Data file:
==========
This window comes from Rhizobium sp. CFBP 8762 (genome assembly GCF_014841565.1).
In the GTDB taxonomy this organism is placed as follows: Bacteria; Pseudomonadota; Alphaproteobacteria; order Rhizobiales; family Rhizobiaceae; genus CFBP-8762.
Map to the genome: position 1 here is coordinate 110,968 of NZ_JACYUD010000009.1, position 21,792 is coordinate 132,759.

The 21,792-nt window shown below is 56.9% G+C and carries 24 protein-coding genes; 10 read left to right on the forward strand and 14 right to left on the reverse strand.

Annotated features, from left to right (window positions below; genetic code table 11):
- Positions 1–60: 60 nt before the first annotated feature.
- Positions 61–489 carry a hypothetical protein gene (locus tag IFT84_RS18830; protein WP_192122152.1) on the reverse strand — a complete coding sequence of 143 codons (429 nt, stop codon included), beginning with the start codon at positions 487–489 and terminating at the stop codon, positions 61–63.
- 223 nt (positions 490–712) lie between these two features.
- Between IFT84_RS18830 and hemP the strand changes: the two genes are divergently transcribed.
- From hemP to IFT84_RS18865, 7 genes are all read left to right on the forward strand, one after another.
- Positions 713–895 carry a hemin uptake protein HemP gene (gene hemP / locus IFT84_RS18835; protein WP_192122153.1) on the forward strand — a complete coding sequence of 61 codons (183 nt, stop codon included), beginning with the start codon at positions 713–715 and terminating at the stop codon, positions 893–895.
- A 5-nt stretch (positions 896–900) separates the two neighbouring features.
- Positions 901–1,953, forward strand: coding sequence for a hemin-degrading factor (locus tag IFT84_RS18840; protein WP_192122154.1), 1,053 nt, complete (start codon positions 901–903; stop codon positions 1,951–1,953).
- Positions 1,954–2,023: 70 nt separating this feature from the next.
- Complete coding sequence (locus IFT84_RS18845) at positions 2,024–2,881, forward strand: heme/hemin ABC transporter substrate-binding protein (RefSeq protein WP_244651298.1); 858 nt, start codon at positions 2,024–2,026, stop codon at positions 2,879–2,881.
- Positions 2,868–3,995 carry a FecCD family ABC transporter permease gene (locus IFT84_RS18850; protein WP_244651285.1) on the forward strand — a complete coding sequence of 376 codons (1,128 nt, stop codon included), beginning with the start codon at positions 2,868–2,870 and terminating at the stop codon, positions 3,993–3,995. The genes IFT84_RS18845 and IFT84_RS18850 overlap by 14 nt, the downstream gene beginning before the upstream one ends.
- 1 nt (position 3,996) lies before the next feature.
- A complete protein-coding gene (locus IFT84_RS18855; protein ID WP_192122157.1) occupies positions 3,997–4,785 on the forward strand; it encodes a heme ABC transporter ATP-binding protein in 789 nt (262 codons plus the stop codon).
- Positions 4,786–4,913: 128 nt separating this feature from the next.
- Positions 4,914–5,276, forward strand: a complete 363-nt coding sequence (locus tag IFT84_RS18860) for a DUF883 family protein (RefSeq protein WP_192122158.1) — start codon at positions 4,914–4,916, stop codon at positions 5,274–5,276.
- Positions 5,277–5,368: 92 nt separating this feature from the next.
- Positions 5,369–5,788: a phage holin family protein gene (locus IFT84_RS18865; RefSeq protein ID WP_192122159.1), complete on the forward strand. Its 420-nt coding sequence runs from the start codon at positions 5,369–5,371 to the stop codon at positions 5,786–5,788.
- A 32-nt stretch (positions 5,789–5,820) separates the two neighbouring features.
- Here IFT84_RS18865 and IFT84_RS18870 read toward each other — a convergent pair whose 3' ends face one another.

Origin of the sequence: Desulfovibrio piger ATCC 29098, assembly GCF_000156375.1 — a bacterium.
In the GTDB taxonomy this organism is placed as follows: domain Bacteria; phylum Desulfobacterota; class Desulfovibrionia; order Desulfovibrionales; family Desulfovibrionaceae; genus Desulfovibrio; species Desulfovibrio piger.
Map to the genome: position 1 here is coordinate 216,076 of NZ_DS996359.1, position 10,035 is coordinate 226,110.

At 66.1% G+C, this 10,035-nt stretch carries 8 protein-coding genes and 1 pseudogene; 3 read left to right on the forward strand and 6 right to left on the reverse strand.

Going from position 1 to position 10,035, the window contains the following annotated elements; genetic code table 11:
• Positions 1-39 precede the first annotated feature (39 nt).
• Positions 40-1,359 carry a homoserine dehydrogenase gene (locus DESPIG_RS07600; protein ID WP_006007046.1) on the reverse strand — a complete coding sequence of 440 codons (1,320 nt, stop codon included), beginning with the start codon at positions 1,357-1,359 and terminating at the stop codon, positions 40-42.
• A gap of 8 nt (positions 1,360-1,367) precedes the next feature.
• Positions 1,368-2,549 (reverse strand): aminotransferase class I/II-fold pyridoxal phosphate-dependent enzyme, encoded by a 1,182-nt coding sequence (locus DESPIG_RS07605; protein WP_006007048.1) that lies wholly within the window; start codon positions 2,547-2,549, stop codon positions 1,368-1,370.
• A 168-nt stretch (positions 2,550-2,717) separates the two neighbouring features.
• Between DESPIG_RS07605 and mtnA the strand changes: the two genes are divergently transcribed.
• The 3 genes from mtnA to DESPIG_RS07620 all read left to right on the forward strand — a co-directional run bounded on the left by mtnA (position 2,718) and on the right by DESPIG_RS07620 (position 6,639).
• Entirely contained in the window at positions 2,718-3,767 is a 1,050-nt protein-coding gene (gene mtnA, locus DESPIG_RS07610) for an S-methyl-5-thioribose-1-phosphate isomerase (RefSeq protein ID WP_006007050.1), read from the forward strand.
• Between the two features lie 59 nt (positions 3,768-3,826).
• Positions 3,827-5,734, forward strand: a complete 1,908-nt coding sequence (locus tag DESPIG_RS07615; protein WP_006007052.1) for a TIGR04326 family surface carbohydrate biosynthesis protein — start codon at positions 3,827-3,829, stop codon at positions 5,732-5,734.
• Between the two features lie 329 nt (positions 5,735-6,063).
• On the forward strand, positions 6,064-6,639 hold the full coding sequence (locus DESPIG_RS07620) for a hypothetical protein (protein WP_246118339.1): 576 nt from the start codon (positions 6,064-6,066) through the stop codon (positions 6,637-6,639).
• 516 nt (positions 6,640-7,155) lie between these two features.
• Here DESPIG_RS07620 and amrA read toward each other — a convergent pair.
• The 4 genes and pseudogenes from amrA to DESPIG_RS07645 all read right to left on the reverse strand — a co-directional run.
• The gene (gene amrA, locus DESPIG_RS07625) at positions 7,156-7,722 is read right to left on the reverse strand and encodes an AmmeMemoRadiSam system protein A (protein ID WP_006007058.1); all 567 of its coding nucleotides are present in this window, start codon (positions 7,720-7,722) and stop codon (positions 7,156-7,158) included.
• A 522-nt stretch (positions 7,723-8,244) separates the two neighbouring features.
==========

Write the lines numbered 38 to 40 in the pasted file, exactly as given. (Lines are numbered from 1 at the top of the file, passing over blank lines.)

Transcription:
• Between the two features lie 59 nt (positions 3,768-3,826).
• Positions 3,827-5,734, forward strand: a complete 1,908-nt coding sequence (locus tag DESPIG_RS07615; protein WP_006007052.1) for a TIGR04326 family surface carbohydrate biosynthesis protein — start codon at positions 3,827-3,829, stop codon at positions 5,732-5,734.
• Between the two features lie 329 nt (positions 5,735-6,063).